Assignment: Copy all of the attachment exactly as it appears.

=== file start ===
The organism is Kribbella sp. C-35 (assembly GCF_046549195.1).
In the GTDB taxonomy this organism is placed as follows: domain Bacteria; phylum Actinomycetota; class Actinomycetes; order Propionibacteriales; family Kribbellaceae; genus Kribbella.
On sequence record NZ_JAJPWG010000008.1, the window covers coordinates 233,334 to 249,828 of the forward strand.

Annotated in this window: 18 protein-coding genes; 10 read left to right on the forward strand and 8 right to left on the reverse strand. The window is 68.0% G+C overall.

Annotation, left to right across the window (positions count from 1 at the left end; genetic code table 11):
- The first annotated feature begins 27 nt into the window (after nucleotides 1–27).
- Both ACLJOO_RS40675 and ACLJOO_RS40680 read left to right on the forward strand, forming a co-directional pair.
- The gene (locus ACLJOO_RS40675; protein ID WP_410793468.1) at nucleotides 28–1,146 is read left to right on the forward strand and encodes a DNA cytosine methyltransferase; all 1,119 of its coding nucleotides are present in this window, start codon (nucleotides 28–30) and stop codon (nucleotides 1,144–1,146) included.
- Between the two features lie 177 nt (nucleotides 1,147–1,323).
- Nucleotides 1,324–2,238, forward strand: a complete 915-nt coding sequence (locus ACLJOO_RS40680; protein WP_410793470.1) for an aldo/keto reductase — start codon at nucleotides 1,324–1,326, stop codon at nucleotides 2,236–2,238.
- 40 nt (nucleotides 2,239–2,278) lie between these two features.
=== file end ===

The organism is Kribbella sp. C-35 (assembly GCF_046549195.1).
In the GTDB taxonomy this organism is placed as follows: domain Bacteria; phylum Actinomycetota; class Actinomycetes; order Propionibacteriales; family Kribbellaceae; genus Kribbella.
On sequence record NZ_JAJPWG010000008.1, the window covers coordinates 233,334 to 249,828 of the forward strand.

Annotated in this window: 18 protein-coding genes; 10 read left to right on the forward strand and 8 right to left on the reverse strand. The window is 68.0% G+C overall.

Annotation, left to right across the window (positions count from 1 at the left end; genetic code table 11):
- The first annotated feature begins 27 nt into the window (after nucleotides 1–27).
- Both ACLJOO_RS40675 and ACLJOO_RS40680 read left to right on the forward strand, forming a co-directional pair.
- The gene (locus ACLJOO_RS40675; protein ID WP_410793468.1) at nucleotides 28–1,146 is read left to right on the forward strand and encodes a DNA cytosine methyltransferase; all 1,119 of its coding nucleotides are present in this window, start codon (nucleotides 28–30) and stop codon (nucleotides 1,144–1,146) included.
- Between the two features lie 177 nt (nucleotides 1,147–1,323).
- Nucleotides 1,324–2,238, forward strand: a complete 915-nt coding sequence (locus ACLJOO_RS40680; protein WP_410793470.1) for an aldo/keto reductase — start codon at nucleotides 1,324–1,326, stop codon at nucleotides 2,236–2,238.
- 40 nt (nucleotides 2,239–2,278) lie between these two features.